LGBTQ Alumni Speaker Series Presents: Mike Emery



Margaret Powers

Former Colgate graduate Mike Emery presented a lecture to the Colgate Rainbow Alliance regarding LGBTQ issues in the country and on campus on Wednesday. Emery focused on affirming LGBTQ equality in a society with high “moral absolutism,” or within communities that hold traditional values, mainly religious ones, at an elevated level. Emery humorously began the lecture by providing “evidence” on how homosexual activists use the cartoon Spongebob Squarepants to indoctrinate young children. Next, Emery discussed his observations on gay civil unions, an issue that became very divisive in the 2004 election. He noted that approximately 12 countries were ahead of the US in that they had legalized gay civil or were progressing towards it. Presenting a World Values Survey conducted 20 years ago that presented a graph of countries around the world, Emery compared the degree of self-expression allowed in the country and its traditional, or religious, values. Emery also observed that the recent election reinforced the traditional values of the US, which were higher in comparison to the countries which had legalized gay civil unions or marriage, and that moral absolutism had increased from 37 percent to 49 percent in the past 20 years. After presenting some observations and studies, Emery related the growth of moral absolutism to the Colgate LGBTQ community. “Our culture is exacerbating the struggle of Colgate students who may be questioning their sexual identities,” Emery said. Emery also pointed out that while the LGBTQ community in the US was currently attempting to achieve gay equality through legislation, the LGBTQ community at Colgate was searching to achieve gay identity through experiences on and off campus. Emery introduced potential solutions for advancing LGBTQ interests, including appropriate risk taking, interpersonal and leadership skills and networking, similar to advice given in the business world. Emery talked about his own coming out at a large pharmaceutical company and a market research consulting firm. Emery said that he was glad he had done it. “I could only be me” and he acknowledging that his coming out had established greater credibility at work. “[In the business community, and elsewhere,] being believable is more important than being liked,” Emory said. A first-year student attending the lecture commented, “I was surprised at how methodical and business-like Emery was at presenting the information. One would expect a topic of this nature to be charged with emotion. I was a little disappointed with the low turn-out I saw at the meeting–it speaks little for how diverse or open and concerned with diversity of this kind our campus is, and it partially explains why students may be hesitant about coming out in such an environment. I think that this is an important issue that we as Colgate students need to actively engage. To me, it is a matter of human rights and discrimination. Nevertheless, I was fairly impressed by the level of intellect attained during the discussion by those who did attend.”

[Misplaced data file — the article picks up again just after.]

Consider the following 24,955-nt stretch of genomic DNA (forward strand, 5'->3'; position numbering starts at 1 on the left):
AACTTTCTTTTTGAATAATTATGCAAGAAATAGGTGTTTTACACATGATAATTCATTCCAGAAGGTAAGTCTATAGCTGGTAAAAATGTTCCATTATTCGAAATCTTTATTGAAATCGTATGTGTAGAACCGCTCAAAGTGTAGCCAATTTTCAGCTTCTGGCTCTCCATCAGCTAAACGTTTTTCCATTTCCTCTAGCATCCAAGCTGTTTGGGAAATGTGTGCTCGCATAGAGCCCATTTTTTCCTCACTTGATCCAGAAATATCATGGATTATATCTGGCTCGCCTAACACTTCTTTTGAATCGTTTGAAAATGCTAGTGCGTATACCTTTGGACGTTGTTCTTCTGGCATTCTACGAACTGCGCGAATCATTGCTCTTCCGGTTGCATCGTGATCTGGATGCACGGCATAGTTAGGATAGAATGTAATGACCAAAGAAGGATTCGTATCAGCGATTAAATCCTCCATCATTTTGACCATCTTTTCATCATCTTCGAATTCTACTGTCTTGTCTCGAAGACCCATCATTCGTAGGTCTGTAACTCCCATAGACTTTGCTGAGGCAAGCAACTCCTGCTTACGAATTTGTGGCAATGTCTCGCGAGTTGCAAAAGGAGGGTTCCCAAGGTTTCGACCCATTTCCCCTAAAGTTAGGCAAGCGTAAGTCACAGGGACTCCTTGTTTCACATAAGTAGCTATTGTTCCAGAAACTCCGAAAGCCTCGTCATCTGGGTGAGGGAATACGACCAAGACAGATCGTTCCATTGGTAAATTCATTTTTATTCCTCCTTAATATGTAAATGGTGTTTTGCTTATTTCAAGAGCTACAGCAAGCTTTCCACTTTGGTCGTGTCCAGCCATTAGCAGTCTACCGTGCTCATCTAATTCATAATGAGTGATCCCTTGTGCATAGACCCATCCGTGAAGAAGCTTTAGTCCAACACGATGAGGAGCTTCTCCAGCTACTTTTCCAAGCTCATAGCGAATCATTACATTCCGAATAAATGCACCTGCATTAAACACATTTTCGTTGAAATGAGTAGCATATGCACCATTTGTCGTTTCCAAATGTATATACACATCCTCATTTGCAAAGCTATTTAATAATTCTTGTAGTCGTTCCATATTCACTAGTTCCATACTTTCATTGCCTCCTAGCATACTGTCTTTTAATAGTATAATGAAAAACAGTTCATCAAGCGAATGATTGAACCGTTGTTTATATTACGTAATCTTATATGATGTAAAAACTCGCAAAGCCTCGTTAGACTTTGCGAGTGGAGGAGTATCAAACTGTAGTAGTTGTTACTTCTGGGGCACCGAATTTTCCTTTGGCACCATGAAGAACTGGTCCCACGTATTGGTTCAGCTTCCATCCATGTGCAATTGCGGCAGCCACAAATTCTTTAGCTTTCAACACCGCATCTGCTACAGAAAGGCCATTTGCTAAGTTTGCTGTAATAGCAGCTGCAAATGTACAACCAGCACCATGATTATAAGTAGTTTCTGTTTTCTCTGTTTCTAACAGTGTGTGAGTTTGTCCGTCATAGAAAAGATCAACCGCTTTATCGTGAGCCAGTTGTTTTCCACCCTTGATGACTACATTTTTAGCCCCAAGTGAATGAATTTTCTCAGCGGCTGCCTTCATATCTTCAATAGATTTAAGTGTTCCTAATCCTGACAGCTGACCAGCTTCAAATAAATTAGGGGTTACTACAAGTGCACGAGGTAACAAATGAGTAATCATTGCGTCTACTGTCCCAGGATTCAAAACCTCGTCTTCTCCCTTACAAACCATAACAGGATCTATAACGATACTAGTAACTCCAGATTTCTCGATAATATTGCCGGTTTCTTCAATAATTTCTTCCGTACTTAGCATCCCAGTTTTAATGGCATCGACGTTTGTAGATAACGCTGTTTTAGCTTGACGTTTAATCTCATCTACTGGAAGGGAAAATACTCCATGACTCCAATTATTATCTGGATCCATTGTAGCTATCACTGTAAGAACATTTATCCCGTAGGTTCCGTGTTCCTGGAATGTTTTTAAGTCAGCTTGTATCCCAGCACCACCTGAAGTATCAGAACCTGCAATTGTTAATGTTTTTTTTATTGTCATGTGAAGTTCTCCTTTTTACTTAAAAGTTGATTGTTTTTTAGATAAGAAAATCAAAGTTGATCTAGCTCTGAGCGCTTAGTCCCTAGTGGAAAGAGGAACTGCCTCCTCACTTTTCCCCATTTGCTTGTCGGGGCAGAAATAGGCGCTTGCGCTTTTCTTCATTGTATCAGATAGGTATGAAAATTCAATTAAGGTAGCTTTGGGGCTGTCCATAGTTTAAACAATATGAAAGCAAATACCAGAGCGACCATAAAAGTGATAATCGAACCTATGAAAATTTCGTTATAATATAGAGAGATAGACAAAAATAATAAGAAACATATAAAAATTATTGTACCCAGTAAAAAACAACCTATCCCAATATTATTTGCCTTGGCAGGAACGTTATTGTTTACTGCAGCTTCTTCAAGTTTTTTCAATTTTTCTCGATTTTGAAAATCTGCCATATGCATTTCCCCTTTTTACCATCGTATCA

“It was great to have an out, gay alum speak to students about his life and experiences because he is living proof that gay people do exist at Colgate and can be successful after Colgate,” co-chair of Advocates, Ian Maron-Kolitch, said. “It was also interesting to hear his perspectives on the affect of the Colgate community on the identity of an LGBTQ student. He raised issues and asked questions we should ponder: Is this campus safe for people of different sexual orientations and gender identities? Does our behavior, passive or active, affect the level of comfort of LGBTQ people on our campus? It takes a lot of energy to stay in the closet, always looking over your shoulder thinking, ‘Does she know I’m gay? Does he?’ Imagine what closeted people in this community could contribute to the talks of ‘diversity’ if they were given the opportunity to be comfortable in their own skins.”

Overall, Emery’s lecture provided insight on current LGBTQ issues, tying together the community’s difficulties gaining equality on a national level and the struggle of Colgate students searching for their own identities in a divisive environment.